2.  Tell us about your favorite YouTube channels in your own blog post, in a comment on this post, or in a Facebook Status  post.  Please leave a link on this post if you write your own post.

Well, as usual, I'm an underachiever compared to Randy.  I am subscribed to only 29 YouTube channels total.  I am still not a huge fan of watching videos online, even after all these years of Zooming, so I have to admit I do not watch "regularly."

Of those 29 channels, four are not related to genealogy at all.  (What?  Something in my life that isn't genealogy??)  Of the remaining 25, my favorites are:

Allen County Public Library Genealogy Center.  They cover such a wide range of genealogical topics at ACPL that there is bound to be something related to your research.  I love that almost all of their presentations are available freely on YouTube afterward.

Truckee Meadows Community College Library Open Genealogy Lab.  This is another place that has a wide range of topics.  When you sign up for their notification list, you also receive the summary after the presentations, including links that were shared, and announcements about upcoming talks from other organizations.

Los Angeles Public Library Genealogy Garage.  Where else can you find recorded presentations on Armenian, Black, Chinese, Jamaican, and Scottish research?

Partnership of Historic Bostons.  I enjoy these because while it's a narrow focus (Boston), it covers so much and the topics are so interesting.  I don't even have any Boston research right now, but I love their talks.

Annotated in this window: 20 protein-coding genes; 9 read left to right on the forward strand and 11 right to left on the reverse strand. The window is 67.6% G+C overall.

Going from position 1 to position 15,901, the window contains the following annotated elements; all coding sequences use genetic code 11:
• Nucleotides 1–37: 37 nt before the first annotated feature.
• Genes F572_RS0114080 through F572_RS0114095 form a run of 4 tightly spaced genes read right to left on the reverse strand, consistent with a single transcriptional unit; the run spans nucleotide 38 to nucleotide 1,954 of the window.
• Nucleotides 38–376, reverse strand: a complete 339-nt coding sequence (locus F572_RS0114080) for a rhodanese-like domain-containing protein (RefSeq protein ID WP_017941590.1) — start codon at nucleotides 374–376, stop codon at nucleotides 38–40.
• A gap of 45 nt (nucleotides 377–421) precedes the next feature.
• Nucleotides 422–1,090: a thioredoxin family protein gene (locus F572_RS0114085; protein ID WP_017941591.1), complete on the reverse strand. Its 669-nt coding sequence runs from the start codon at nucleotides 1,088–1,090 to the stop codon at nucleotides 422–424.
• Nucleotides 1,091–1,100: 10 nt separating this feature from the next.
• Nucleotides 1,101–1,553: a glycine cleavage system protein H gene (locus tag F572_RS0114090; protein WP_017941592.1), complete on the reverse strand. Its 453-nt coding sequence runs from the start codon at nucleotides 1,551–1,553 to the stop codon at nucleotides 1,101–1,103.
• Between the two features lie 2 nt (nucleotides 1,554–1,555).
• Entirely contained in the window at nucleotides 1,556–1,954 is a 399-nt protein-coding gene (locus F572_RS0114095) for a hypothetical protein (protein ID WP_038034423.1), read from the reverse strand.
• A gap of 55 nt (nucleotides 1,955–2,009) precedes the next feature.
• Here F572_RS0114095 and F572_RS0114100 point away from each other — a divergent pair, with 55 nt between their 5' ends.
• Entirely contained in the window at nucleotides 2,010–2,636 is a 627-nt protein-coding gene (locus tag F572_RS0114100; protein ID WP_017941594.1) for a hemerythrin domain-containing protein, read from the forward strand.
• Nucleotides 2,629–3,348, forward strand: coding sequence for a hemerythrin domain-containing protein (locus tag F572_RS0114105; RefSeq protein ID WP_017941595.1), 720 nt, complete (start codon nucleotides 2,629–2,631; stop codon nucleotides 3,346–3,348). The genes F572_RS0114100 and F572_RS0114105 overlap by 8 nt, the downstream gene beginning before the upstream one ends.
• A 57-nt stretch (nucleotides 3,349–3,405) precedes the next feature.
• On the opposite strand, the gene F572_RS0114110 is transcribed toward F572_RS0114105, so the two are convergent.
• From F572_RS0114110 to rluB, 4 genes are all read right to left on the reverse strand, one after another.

Backlog Archivists and Historians.  I like Backlog's perspective.  These are professional archivists covering interesting subjects related to genealogy, such as handwriting.

JewishGen.org.  Since Jewish research is one of my focuses, it makes sense that I would have a couple of Jewish channels on my list.  JewishGen is still considered the home of Jewish genealogy online, especially since it improved its coverage of non-Ashkenazi Jews.  Most of its weekly talks are later made available on the YouTube channel.

YIVO Institute for Jewish Research.  This is focused on Ashkenazi Jews and topics beyond genealogy, but with more than 800 videos, there is so much you can learn here.

Like Randy, I prefer video to Podcasts, but overall I prefer reading to video.  I learn much better when I see the words.

Saturday, July 6, 2024

Saturday Night Genealogy Fun: What Is Your Significant Other's Matrilineal Line?

Well, this is an interesting challenge today from Randy Seaver for Saturday Night Genealogy Fun.

Come on, everybody, join in and accept the mission and execute it with precision.

1.  Have you worked on the matrilineal line of your significant other?  Who are the mothers of the mothers of your significant other?

2.  Tell us about that matrilineal line in your own blog post, in a comment on this post, or in a Facebook Status post.  Please leave a link on this post if you write your own post.

I haven't researched the family history of my ex for some time now, but I did get a few generations back.

My ex is Hugh Kartar Singh (1951– ), born in Santa Monica, Los Angeles County, California, son of Karm Singh (about 1906–1984) and Mary Margaret McKenney (1914–1993).  His matrilineal line, as far as I have researched it, is:

• Mary Margaret McKenney (1914–1993), born in Brockton, Plymouth County, Massachusetts, daughter of Hugh Vincent McKenney (about 1886–1961) and Honora McSweeney (about 1879–1958).

• Honora McSweeney (about 1879–1958), born in Ireland (probably in Ballyvourney, County Cork), daughter of John McSweeney (about 1826–1911) and Catherine O'Leary (about 1834–1921).

• Catherine O'Leary (about 1834–1921), born in Ireland (possibly in Ballyvourney, County Cork), daughter of Arthur O'Leary (?–?) and Nora (Honora?) Twomey (?–?).

And that's all I have.  No research into Irish records as of yet and no DNA info.  My older stepson was interested in his family history for a while, but that petered out and so far has not yet reignited.  My younger stepson has not shown any interest to date.  And so far none of the grandchildren has expressed an interest.